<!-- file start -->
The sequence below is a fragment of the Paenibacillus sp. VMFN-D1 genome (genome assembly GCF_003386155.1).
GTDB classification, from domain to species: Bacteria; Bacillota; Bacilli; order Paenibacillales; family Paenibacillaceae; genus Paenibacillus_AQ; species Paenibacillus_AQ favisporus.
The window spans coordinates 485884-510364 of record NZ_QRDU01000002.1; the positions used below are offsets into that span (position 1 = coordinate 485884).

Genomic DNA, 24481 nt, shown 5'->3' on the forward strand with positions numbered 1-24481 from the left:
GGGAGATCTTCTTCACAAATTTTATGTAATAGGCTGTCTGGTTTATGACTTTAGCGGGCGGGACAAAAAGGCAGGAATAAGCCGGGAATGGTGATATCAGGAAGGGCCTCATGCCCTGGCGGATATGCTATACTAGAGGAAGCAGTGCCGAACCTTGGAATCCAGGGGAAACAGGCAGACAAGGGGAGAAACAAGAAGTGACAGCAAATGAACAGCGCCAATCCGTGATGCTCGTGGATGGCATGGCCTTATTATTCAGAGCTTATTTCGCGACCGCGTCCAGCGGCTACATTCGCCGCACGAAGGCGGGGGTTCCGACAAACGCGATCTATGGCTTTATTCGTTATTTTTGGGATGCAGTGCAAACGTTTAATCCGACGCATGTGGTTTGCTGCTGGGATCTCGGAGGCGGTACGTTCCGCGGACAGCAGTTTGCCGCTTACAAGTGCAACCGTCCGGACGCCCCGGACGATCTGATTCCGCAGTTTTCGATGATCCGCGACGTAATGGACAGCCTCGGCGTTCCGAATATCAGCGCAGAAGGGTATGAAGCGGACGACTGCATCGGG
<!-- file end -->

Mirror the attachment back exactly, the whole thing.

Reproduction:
The sequence below is a fragment of the Paenibacillus sp. VMFN-D1 genome (genome assembly GCF_003386155.1).
GTDB classification, from domain to species: Bacteria; Bacillota; Bacilli; order Paenibacillales; family Paenibacillaceae; genus Paenibacillus_AQ; species Paenibacillus_AQ favisporus.
The window spans coordinates 485884-510364 of record NZ_QRDU01000002.1; the positions used below are offsets into that span (position 1 = coordinate 485884).

Genomic DNA, 24481 nt, shown 5'->3' on the forward strand with positions numbered 1-24481 from the left:
GGGAGATCTTCTTCACAAATTTTATGTAATAGGCTGTCTGGTTTATGACTTTAGCGGGCGGGACAAAAAGGCAGGAATAAGCCGGGAATGGTGATATCAGGAAGGGCCTCATGCCCTGGCGGATATGCTATACTAGAGGAAGCAGTGCCGAACCTTGGAATCCAGGGGAAACAGGCAGACAAGGGGAGAAACAAGAAGTGACAGCAAATGAACAGCGCCAATCCGTGATGCTCGTGGATGGCATGGCCTTATTATTCAGAGCTTATTTCGCGACCGCGTCCAGCGGCTACATTCGCCGCACGAAGGCGGGGGTTCCGACAAACGCGATCTATGGCTTTATTCGTTATTTTTGGGATGCAGTGCAAACGTTTAATCCGACGCATGTGGTTTGCTGCTGGGATCTCGGAGGCGGTACGTTCCGCGGACAGCAGTTTGCCGCTTACAAGTGCAACCGTCCGGACGCCCCGGACGATCTGATTCCGCAGTTTTCGATGATCCGCGACGTAATGGACAGCCTCGGCGTTCCGAATATCAGCGCAGAAGGGTATGAAGCGGACGACTGCATCGGG